Norm represented Australia in 11 matches from 1958-59, having strong ties to the Bundamba Rangers club.
His international career started in 1958 during a tour of New Zealand.
Norm also represented Queensland in 1955 (against Rapid Vienna, Austria), 1957 (Eastern Athletic, Hong Kong) and 1959 (Blackpool, England).
The Ipswich football great played centre forward for Queensland and inside right for Australia.
He became captain/coach of Hollandia after leaving Bundamba Rangers.
Norm also played a key role in forming the Christian Soccer Association competition in 1999.
As QT online editor Andrew Korner highlighted in his 2019 tribute to Norm, he left his mark on more than a football pitch.
Norm played a major role in the city's coalmining past.
Being a former Premier League footballer, Korner knew the Rule family.
"Norm Rule was an Ipswich born and bred sporting talent who was blessed with a great mind for business but also a big, generous heart,'' Korner wrote.
"It was a rare combination of attributes that made him such a popular character wherever he roamed, which was never too far from Ipswich for too long.''
Norm was also part of the committee that led the campaign to build the Bundamba swimming pool.
One of his most satisfying moments in his later life was carrying the torch during the 2000 Sydney Olympics torch relay.
"Perhaps most importantly, during an extremely busy life in which he managed Rosewood's Oakleigh mine, he was a father to four children and a grandfather and great-grandfather to many more,'' Korner wrote.
Norm passed away with family by his side after suffering a stroke on October 4. He was 87.
One of Norm's three sons, Mike, said Norm attended school at Bundamba and then Central Boy's School.
He left in grade 8 to attend the Technical College on Limestone St.
Norm was a talented sportsman from a young age, making the Queensland Schoolboys cricket side. However, it was on the football field where he stood out most.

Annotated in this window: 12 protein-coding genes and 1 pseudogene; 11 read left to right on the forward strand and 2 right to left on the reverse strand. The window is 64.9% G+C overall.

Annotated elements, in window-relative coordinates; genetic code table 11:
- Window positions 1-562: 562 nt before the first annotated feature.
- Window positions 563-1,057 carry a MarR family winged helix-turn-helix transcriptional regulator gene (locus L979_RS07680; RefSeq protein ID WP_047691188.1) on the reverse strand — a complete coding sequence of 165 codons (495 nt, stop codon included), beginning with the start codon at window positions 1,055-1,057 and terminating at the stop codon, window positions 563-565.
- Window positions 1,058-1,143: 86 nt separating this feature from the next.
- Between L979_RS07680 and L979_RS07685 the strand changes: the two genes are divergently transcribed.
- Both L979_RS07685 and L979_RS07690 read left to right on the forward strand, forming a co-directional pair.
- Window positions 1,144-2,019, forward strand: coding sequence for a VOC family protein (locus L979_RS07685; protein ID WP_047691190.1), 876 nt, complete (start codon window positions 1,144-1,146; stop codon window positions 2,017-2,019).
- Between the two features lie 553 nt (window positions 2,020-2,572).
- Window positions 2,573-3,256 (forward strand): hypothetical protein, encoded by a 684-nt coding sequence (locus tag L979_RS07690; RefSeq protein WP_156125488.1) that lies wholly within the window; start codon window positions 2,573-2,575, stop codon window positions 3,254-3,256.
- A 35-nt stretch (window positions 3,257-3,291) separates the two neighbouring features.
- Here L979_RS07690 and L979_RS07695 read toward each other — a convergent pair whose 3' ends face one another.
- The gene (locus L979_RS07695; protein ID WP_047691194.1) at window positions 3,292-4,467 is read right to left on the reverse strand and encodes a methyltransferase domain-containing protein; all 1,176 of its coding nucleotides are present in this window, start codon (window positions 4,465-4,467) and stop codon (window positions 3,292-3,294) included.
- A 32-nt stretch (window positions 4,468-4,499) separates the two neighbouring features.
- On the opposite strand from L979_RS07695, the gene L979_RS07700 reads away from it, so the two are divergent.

"Dad used to tell us a story about his earlier playing days, when the pie man used to come around and deliver pies," Mike recalled.
"One day he said to dad: 'I hear you are going all right at the soccer, well I tell you what, I will give you a pie for every goal you score today'.
"Dad said: 'You are on, as long as you make them fruit pies'. He went out and scored 14 goals that game, getting a pie for each member of his team."
By 15, Norm was playing A-Grade football for Bundamba Rangers, alongside the likes of fellow Australian representative Bob Lawrie.
Off the field, Norm carved a career in the mining industry from 1948.
Norm, his father and uncle purchased the Oakleigh mine, eventually arranging for the coal to be sold to buyers in Japan and northern NSW. Norm was known for working underground and doing a lot of the truck driving himself, after promising the hospitals in NSW that they would never be short on coal.
In 2013, on the same night the Socceroos sealed a spot in the 2014 World Cup with a win over Iraq in front of 80,000 fans, Norm was honoured with an Australian cap.
Norm was presented with cap number 163 at halftime in the ANZ Stadium game, acknowledging his place in Australian football history.
Having spent much of his life in Ipswich, Norm was unlucky to miss selection for the 1956 Olympic Games.
The latest generation of Rule footballers included classy midfielder Lincoln.
He played for Western Pride in the club's early years in the National Premier Leagues state competition.
Lincoln also had strong links to the Ipswich Knights and has lined up for the Ipswich City Bulls.
22. RUSH family: Hotshots rich in tradition
AS a history-making international shooter, Rob Rush is a master of mind games.
Still coaching at elite level, Rush adopted a champion mindset while establishing his incredible record.
He was a member of 22 Australian rifle teams from 1976, also being chosen for more than 30 Queensland sides since 1973.
The Ipswich and District Rifle Club stalwart has achieved multiple state and national records.
In recent years, he added major coaching successes to his world-class reputation in the sport.
The 2019 City of Ipswich Coach of the Year played a key set-up role in the Australian team's latest Palma (world championships) shoot victory.